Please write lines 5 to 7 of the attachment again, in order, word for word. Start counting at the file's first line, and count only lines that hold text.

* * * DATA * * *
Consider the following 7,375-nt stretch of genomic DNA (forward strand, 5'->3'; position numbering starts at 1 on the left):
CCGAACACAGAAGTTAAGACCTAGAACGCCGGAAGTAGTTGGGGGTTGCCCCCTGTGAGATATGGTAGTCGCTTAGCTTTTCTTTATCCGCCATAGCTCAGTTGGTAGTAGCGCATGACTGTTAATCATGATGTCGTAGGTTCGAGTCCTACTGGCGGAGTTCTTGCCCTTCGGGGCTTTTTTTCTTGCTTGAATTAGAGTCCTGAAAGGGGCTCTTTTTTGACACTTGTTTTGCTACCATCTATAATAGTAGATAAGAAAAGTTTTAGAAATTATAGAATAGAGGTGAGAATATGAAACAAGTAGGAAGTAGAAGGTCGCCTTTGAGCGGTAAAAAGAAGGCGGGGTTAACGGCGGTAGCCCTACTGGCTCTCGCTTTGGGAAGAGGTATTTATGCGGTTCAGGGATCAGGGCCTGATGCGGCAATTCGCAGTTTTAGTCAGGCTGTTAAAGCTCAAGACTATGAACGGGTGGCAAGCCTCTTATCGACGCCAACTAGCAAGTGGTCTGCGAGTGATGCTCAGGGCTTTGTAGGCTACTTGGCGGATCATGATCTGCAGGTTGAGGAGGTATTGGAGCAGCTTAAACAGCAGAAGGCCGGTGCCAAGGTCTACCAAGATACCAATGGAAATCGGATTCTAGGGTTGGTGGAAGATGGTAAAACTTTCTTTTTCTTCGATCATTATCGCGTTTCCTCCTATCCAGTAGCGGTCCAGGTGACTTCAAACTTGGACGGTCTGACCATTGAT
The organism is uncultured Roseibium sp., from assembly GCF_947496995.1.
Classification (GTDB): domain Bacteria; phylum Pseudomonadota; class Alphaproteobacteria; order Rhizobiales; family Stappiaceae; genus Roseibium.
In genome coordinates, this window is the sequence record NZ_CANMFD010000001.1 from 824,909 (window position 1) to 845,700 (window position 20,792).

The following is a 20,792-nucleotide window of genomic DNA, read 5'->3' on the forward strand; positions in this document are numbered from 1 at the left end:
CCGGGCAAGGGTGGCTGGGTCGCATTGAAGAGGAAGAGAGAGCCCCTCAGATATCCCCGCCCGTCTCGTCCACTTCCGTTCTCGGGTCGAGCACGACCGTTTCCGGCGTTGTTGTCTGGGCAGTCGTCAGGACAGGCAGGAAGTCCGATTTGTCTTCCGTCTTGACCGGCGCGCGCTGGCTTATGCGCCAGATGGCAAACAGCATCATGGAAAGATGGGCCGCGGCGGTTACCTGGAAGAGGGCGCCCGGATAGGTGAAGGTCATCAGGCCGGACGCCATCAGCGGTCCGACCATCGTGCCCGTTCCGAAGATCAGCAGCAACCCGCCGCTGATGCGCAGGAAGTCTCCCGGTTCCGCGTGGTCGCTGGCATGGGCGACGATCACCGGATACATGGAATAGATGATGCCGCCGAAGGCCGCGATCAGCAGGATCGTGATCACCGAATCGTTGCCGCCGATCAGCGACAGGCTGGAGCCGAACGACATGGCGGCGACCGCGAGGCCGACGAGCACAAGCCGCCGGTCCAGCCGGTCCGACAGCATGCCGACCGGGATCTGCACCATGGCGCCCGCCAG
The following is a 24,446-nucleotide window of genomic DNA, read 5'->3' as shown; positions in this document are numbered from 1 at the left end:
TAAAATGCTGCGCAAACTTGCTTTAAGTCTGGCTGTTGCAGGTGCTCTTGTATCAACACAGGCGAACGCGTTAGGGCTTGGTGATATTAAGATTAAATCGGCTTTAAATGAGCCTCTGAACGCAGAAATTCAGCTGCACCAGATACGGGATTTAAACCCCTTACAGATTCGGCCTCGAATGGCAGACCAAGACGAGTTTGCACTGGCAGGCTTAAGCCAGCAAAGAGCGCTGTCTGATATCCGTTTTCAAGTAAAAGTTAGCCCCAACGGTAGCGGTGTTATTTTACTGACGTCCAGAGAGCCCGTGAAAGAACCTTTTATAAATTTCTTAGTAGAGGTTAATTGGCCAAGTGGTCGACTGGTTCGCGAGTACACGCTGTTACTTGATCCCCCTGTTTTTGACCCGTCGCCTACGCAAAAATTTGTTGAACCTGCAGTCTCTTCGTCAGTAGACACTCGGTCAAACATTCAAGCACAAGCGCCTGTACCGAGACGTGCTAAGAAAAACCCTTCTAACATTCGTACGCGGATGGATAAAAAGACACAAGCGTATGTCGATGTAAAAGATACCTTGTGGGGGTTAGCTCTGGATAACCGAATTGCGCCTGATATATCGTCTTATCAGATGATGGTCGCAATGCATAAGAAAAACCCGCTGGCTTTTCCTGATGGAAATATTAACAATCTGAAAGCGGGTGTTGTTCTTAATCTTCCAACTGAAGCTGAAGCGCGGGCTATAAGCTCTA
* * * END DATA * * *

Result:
In genome coordinates, this window is the sequence record NZ_CANMFD010000001.1 from 824,909 (window position 1) to 845,700 (window position 20,792).

The following is a 20,792-nucleotide window of genomic DNA, read 5'->3' on the forward strand; positions in this document are numbered from 1 at the left end:
CCGGGCAAGGGTGGCTGGGTCGCATTGAAGAGGAAGAGAGAGCCCCTCAGATATCCCCGCCCGTCTCGTCCACTTCCGTTCTCGGGTCGAGCACGACCGTTTCCGGCGTTGTTGTCTGGGCAGTCGTCAGGACAGGCAGGAAGTCCGATTTGTCTTCCGTCTTGACCGGCGCGCGCTGGCTTATGCGCCAGATGGCAAACAGCATCATGGAAAGATGGGCCGCGGCGGTTACCTGGAAGAGGGCGCCCGGATAGGTGAAGGTCATCAGGCCGGACGCCATCAGCGGTCCGACCATCGTGCCCGTTCCGAAGATCAGCAGCAACCCGCCGCTGATGCGCAGGAAGTCTCCCGGTTCCGCGTGGTCGCTGGCATGGGCGACGATCACCGGATACATGGAATAGATGATGCCGCCGAAGGCCGCGATCAGCAGGATCGTGATCACCGAATCGTTGCCGCCGATCAGCGACAGGCTGGAGCCGAACGACATGGCGGCGACCGCGAGGCCGACGAGCACAAGCCGCCGGTCCAGCCGGTCCGACAGCATGCCGACCGGGATCTGCACCATGGCGCCCGCCAG